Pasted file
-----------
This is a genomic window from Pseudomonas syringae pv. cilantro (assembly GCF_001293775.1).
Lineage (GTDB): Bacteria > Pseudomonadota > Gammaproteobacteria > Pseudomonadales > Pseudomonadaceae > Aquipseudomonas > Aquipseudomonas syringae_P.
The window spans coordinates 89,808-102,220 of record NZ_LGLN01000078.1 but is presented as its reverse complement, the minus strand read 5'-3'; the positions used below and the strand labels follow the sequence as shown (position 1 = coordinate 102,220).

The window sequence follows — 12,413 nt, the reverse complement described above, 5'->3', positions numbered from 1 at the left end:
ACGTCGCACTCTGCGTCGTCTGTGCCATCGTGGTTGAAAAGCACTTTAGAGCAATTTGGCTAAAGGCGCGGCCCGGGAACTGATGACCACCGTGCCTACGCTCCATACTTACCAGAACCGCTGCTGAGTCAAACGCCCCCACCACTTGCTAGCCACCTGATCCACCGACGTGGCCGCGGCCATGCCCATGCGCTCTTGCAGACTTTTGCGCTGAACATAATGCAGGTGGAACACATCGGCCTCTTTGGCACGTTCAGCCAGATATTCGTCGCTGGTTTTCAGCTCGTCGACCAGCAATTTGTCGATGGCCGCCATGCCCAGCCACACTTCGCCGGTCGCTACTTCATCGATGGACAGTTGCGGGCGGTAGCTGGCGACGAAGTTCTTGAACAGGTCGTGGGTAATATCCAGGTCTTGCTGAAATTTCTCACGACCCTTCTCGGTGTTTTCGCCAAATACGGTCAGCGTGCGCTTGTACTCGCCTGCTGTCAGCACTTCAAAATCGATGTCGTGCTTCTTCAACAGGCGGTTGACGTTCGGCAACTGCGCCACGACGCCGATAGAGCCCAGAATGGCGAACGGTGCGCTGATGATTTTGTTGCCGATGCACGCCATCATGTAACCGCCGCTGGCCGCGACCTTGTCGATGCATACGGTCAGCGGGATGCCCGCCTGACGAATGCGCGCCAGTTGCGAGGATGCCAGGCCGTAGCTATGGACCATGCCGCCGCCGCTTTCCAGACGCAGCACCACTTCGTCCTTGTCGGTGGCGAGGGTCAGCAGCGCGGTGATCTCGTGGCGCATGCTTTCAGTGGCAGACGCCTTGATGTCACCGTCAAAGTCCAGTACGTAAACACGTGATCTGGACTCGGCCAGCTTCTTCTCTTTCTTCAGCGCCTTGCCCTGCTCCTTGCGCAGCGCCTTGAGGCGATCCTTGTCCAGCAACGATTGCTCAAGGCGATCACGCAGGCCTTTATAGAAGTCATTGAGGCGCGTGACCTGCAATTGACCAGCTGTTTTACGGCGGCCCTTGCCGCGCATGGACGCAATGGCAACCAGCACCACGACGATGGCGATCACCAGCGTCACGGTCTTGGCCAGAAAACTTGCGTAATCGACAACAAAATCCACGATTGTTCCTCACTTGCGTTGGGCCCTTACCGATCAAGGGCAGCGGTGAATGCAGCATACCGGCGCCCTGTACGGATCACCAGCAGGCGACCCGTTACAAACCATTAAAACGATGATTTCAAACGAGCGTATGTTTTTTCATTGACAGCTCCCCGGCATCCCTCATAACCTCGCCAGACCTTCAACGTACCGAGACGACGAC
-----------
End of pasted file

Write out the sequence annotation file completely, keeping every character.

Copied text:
This is a genomic window from Pseudomonas syringae pv. cilantro (assembly GCF_001293775.1).
Lineage (GTDB): Bacteria > Pseudomonadota > Gammaproteobacteria > Pseudomonadales > Pseudomonadaceae > Aquipseudomonas > Aquipseudomonas syringae_P.
The window spans coordinates 89,808-102,220 of record NZ_LGLN01000078.1 but is presented as its reverse complement, the minus strand read 5'-3'; the positions used below and the strand labels follow the sequence as shown (position 1 = coordinate 102,220).

The window sequence follows — 12,413 nt, the reverse complement described above, 5'->3', positions numbered from 1 at the left end:
ACGTCGCACTCTGCGTCGTCTGTGCCATCGTGGTTGAAAAGCACTTTAGAGCAATTTGGCTAAAGGCGCGGCCCGGGAACTGATGACCACCGTGCCTACGCTCCATACTTACCAGAACCGCTGCTGAGTCAAACGCCCCCACCACTTGCTAGCCACCTGATCCACCGACGTGGCCGCGGCCATGCCCATGCGCTCTTGCAGACTTTTGCGCTGAACATAATGCAGGTGGAACACATCGGCCTCTTTGGCACGTTCAGCCAGATATTCGTCGCTGGTTTTCAGCTCGTCGACCAGCAATTTGTCGATGGCCGCCATGCCCAGCCACACTTCGCCGGTCGCTACTTCATCGATGGACAGTTGCGGGCGGTAGCTGGCGACGAAGTTCTTGAACAGGTCGTGGGTAATATCCAGGTCTTGCTGAAATTTCTCACGACCCTTCTCGGTGTTTTCGCCAAATACGGTCAGCGTGCGCTTGTACTCGCCTGCTGTCAGCACTTCAAAATCGATGTCGTGCTTCTTCAACAGGCGGTTGACGTTCGGCAACTGCGCCACGACGCCGATAGAGCCCAGAATGGCGAACGGTGCGCTGATGATTTTGTTGCCGATGCACGCCATCATGTAACCGCCGCTGGCCGCGACCTTGTCGATGCATACGGTCAGCGGGATGCCCGCCTGACGAATGCGCGCCAGTTGCGAGGATGCCAGGCCGTAGCTATGGACCATGCCGCCGCCGCTTTCCAGACGCAGCACCACTTCGTCCTTGTCGGTGGCGAGGGTCAGCAGCGCGGTGATCTCGTGGCGCATGCTTTCAGTGGCAGACGCCTTGATGTCACCGTCAAAGTCCAGTACGTAAACACGTGATCTGGACTCGGCCAGCTTCTTCTCTTTCTTCAGCGCCTTGCCCTGCTCCTTGCGCAGCGCCTTGAGGCGATCCTTGTCCAGCAACGATTGCTCAAGGCGATCACGCAGGCCTTTATAGAAGTCATTGAGGCGCGTGACCTGCAATTGACCAGCTGTTTTACGGCGGCCCTTGCCGCGCATGGACGCAATGGCAACCAGCACCACGACGATGGCGATCACCAGCGTCACGGTCTTGGCCAGAAAACTTGCGTAATCGACAACAAAATCCACGATTGTTCCTCACTTGCGTTGGGCCCTTACCGATCAAGGGCAGCGGTGAATGCAGCATACCGGCGCCCTGTACGGATCACCAGCAGGCGACCCGTTACAAACCATTAAAACGATGATTTCAAACGAGCGTATGTTTTTTCATTGACAGCTCCCCGGCATCCCTCATAACCTCGCCAGACCTTCAACGTACCGAGACGACGAC